An afternoon at the ballet. Bliss!
By Caitlin Kelly
In an era of constant distraction and exhortations to be more productive — (never, Be more creative! Be more still! Be more silent!) — I’m finally seeing published pleas in favor of doing nothing.
Like this one:
Recently I heard someone say if you want to see where your priorities really lie, look at two things: your calendar and your bank statement.
If you believe your priorities are what truly matters to you, look no further than those two places to confirm or deny your hunch.
Let’s do an experiment. Take a look at your calendar, and take an inventory with me. How much of it is work related? How much of it is spent in social engagements? With family? Doing hobbies? Self improvement?
And how much white space do you see?
We have become a culture that is severely uncomfortable with white space. We don’t like being left alone with ourselves, and that’s because it’s not always fun.
And this, from The New York Times:
To Dr. Brown, co-author of a book called “Play: How it Shapes the Brain, Opens the Imagination and Invigorates the Soul,” the discussion begins with defining the term. He describes it, among other things, as a voluntary activity that can take us out of time or at least keep us from tracking it carefully. It is spontaneous and allows for improvisation.
Another crucial component, according to Dr. Brown, is play’s capacity to elicit diminished consciousness of self. Or, to put it in layman’s terms, it gives us license to be goofy. In an interview, Dr. Brown provided the most familiar example: how almost every person makes faces and sounds when meeting an infant for the first time.
“If you take a look at relatives looking at the bassinets, turn your camera back on their faces,” he said. “What you see is nonsense. There is this deep, innate proclivity for nonsense, which is at the core of playfulness.”
Finally, play is also purposeless, at least in the moment.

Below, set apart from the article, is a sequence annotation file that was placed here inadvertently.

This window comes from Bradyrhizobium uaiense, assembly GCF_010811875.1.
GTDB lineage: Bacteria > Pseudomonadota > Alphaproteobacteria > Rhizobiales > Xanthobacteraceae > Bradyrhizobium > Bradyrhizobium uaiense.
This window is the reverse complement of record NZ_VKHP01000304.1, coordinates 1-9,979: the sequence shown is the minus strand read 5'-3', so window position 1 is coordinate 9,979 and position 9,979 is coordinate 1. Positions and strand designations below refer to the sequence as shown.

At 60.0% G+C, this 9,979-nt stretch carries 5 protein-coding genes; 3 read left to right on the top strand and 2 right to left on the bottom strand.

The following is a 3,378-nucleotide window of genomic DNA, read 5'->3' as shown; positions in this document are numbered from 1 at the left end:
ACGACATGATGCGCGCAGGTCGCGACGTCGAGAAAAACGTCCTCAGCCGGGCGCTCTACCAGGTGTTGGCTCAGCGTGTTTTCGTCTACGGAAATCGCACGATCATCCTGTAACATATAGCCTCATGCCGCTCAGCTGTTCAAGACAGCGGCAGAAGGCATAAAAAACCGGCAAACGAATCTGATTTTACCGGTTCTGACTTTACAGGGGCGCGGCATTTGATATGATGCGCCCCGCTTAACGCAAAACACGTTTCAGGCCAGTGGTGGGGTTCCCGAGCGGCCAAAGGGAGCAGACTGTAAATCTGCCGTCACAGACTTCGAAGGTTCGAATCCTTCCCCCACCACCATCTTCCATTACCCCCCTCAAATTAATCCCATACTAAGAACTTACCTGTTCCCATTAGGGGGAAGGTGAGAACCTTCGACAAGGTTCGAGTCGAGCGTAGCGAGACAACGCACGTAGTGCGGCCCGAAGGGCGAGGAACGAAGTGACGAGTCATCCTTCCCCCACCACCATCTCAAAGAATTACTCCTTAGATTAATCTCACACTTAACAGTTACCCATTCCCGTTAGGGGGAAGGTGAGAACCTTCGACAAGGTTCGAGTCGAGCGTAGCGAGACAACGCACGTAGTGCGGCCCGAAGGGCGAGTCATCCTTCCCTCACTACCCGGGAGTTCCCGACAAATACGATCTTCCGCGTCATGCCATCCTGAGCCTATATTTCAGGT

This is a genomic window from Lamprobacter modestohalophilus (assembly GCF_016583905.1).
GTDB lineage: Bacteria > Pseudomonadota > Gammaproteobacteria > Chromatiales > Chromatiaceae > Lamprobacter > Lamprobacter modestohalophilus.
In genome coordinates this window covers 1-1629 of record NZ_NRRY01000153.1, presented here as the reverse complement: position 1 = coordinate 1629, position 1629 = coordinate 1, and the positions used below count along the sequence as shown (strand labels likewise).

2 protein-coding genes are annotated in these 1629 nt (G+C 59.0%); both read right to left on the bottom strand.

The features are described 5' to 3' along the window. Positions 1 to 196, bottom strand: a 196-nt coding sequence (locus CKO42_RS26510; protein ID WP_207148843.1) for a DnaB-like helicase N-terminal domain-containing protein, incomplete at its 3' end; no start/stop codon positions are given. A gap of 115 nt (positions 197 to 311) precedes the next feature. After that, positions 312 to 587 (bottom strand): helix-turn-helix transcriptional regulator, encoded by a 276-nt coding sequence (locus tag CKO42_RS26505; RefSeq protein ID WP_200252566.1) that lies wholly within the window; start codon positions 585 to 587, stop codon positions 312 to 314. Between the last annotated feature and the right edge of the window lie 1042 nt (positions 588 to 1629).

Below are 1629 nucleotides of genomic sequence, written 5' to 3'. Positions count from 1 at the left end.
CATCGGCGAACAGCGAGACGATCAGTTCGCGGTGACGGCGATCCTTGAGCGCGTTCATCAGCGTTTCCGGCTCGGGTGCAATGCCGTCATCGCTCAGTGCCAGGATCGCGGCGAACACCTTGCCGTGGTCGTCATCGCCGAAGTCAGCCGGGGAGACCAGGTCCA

We’re now at the end of a break for the holidays in Canada, staying with my father at his house in a small town — with nothing to do.
The town is filled with very beautiful old houses and has a gorgeous waterfront trail along the edge of Lake Ontario. But there’s no movies (my drug of choice!) or theater or museums.
It’s forced Jose and I to…be still.
So what have we done?
Organized photos, talked at length with friends on the phone or gone to see them in person for a long lunch, read entire books start to finish, slept, cooked a terrific Moroccan lamb stew for friends who came for the afternoon, browsed several bookstores and bought new books (yay!).
I binge-watched an entire season, 13 episodes, of Frankie and Grace on our computer.
I’ve written multiple blog posts and planned several new ones — Q and As with some fantastically creative and successful people I hope you’ll find inspiring — freed from the production line of life as a journalist. Planned a possible vacation next July and decided against one in Spain this spring.
Lit a scented candle bedside every morning and at night. Enjoyed the rumbling and whistles of passing trains. Savored the skeletal beauty of bare trees and bushes against a wintry gray sky.
Played gin rummy. Talked. Sat in silence to watch the jade green waves crashing against a snow-dusted beach. Emptied my email in-box. (OK. not so playful!)
Took bubble baths in my Dad’s old claw-foot tub.
I loved the Times’ story about planning for play because it’s so deeply unAmerican to even breathe a word of…laziness. Rest. Downtime.
The entire culture is one of non-stop doing, not mindful being.
It’s one reason we keep coming back to my native Canada for breaks; Canadians, in general, value a more balanced life, and love to be outdoors even in winter. In my decades living near New York City, a place of frenzied ambition, I’ve always felt like an outlier for wanting — and carving out in my life — a lot of room for play and relaxation.
Like one of the people featured in the Times story, we’ve chosen to remain in a one-bedroom apartment and drive an old, paid-for car in order to be able to work less.
There are times I’d kill for more space or a shiny new vehicle. But the time and freedom we gain by not having to gin up an additional $500 or $1,500 every single month for years to come to pay for them?
Our priorities are retirement, (so we have saved hard and lived fairly frugally to do so), and travel. Without children, we also have the means, and the time, to focus on our own desires and how to pay for them. Selfish or not, it gives us a life we enjoy and value.
Anyone who’s been reading Broadside for a while knows I’m a high-octane person. But recharging, for me, is every bit as essential as rushing around.
How about you?
Do you make time, and deliberately set aside money, to just relax?